Title: G >>PROOF COPY, ANTI-SLAVERY BOOKER PRIZE ...
Publisher: Weidenfeld & Nicolson. 5 Winsley Street, London W1
Publication Date: 1972
Binding: Soft cover
Book Condition: Good
Dust Jacket Condition: No Jacket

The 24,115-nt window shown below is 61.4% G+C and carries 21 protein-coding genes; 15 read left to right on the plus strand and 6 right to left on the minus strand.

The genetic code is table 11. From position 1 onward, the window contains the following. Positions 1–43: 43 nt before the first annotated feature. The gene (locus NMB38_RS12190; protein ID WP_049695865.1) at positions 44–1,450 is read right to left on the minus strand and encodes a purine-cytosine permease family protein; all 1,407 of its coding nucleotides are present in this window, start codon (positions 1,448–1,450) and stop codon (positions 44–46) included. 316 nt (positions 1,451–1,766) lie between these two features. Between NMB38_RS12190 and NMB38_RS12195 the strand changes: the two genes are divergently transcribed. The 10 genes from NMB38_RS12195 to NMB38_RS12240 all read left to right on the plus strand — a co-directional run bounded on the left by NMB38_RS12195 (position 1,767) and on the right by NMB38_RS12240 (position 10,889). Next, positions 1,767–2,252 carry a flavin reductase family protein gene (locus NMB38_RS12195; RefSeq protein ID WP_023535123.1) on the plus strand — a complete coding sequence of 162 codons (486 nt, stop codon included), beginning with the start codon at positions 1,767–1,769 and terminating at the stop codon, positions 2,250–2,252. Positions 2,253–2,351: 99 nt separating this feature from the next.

, 318 printed pages. Very small marginal rust stain on very edge of pages 116-20 (left from paper clip?). Publication date of 8.6.72 written in pencil on half title. Lower corners very slightly creased. 14 x 22 cm. original publishers printed and patterned orange card covers. The words"PROOF" and "Please Return to Eileen Ruxton 8054 B.H" (presumably an employee of the Blackwells Holdings company that owned the Blackwells bookshops) written on upper covers. Spine worn along the foot and along the hinges. Fore edge very slightly foxed. In 1972, the same year in which Ways of Seeing was published, Berger (1926-2017) won both the James Tait Black Memorial Prize for fiction and the Booker Prize. At the Booker Prize ceremony Berger criticized the sponsor Booker-McConnall for exploiting trade in the Caribbean for the past 130 years. "The modern poverty of the Caribbean is the direct result of this and similar exploitation," he said. He also later told everyone that he was going to give half his prize money to the Black Panthers - who were, as he explained, "the black movement with the socialist and revolutionary perspective that I find myself most in agreement with in this country".By giving half of the prize money to the British Black Panthers, Berger wanted to "turn the prize against itself" (a reference to the Caribbean sugar, or slave labour, that had fed the sponsor's wealth). Berger retained half the Booker Prize money to support his work on the study on migrant workers that became A Seventh Man, asserting that both endeavors represented aspects of his political struggle. Bookseller Inventory # 4267